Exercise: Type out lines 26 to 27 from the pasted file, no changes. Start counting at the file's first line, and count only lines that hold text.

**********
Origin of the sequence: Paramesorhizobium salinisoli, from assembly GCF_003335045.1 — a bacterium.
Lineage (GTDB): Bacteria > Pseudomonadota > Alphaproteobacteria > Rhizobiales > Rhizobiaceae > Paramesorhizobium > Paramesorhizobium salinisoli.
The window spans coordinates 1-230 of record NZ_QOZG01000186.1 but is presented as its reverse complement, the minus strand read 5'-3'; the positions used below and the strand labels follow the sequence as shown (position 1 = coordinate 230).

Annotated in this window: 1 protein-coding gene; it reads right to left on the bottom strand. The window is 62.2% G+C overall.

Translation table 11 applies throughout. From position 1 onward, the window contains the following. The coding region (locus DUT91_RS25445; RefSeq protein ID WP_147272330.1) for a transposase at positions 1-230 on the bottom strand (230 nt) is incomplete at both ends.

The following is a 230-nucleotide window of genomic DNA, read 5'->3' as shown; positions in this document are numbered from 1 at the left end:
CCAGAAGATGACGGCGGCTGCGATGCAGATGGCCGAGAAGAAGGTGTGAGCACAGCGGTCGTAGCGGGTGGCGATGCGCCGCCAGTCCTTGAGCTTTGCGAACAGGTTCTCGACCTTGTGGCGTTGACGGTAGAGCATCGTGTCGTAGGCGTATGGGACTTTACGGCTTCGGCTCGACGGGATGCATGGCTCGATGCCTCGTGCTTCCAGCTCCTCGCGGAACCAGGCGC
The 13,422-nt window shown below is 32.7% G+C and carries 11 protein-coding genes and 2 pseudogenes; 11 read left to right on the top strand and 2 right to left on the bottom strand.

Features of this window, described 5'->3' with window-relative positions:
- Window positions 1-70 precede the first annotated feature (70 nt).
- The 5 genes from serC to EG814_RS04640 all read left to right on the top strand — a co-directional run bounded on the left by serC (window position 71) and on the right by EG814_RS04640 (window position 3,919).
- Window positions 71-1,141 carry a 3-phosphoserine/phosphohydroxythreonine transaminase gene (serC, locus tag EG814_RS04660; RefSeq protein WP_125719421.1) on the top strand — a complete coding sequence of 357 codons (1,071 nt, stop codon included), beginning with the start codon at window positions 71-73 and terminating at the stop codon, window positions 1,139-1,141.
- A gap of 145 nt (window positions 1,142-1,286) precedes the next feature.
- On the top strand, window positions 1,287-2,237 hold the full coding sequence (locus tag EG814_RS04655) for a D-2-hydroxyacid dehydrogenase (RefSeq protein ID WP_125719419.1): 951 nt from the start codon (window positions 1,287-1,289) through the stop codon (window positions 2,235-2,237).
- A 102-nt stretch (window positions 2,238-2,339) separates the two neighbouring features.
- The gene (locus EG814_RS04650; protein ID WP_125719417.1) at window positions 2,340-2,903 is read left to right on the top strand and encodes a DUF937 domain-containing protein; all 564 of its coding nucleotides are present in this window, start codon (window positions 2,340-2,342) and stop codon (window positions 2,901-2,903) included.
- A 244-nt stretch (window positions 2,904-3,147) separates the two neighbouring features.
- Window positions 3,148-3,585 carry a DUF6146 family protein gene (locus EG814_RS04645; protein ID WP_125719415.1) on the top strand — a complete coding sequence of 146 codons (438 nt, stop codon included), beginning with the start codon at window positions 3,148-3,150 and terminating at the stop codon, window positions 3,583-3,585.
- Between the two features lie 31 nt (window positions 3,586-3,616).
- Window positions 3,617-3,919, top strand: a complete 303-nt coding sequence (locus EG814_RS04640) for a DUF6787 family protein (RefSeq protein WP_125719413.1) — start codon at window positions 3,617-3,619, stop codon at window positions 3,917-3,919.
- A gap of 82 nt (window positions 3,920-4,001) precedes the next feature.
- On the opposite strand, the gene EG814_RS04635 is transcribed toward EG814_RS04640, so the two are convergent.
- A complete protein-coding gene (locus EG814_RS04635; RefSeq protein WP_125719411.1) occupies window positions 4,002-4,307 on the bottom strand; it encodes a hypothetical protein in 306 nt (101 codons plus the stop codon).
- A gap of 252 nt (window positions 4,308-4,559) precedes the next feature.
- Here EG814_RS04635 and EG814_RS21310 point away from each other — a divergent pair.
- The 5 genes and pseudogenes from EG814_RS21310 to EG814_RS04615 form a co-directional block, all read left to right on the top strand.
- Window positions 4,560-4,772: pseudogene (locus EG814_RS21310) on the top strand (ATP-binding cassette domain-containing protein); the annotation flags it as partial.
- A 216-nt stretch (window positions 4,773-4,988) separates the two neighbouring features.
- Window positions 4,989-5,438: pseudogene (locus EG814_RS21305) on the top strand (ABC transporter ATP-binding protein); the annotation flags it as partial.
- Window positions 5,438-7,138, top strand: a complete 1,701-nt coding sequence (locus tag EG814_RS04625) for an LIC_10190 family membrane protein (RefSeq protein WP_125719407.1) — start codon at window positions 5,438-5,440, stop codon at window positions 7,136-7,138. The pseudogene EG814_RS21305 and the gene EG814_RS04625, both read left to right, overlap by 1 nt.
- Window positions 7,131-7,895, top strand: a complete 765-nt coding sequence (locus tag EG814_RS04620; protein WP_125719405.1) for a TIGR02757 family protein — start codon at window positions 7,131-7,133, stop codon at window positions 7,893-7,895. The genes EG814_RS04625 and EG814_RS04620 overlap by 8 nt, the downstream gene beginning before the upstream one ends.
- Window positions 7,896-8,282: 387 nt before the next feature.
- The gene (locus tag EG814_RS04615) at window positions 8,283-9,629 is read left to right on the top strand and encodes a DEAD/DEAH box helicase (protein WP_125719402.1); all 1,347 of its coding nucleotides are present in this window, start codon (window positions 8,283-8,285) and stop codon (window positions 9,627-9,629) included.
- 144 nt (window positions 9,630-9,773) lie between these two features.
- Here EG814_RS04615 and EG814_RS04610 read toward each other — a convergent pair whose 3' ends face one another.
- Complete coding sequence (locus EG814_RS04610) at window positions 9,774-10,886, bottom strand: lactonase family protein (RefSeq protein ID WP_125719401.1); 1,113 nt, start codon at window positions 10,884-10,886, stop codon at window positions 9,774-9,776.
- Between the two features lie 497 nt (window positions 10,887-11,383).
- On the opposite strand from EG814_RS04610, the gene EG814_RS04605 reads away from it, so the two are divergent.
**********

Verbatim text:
- The 5 genes and pseudogenes from EG814_RS21310 to EG814_RS04615 form a co-directional block, all read left to right on the top strand.
- Window positions 4,560-4,772: pseudogene (locus EG814_RS21310) on the top strand (ATP-binding cassette domain-containing protein); the annotation flags it as partial.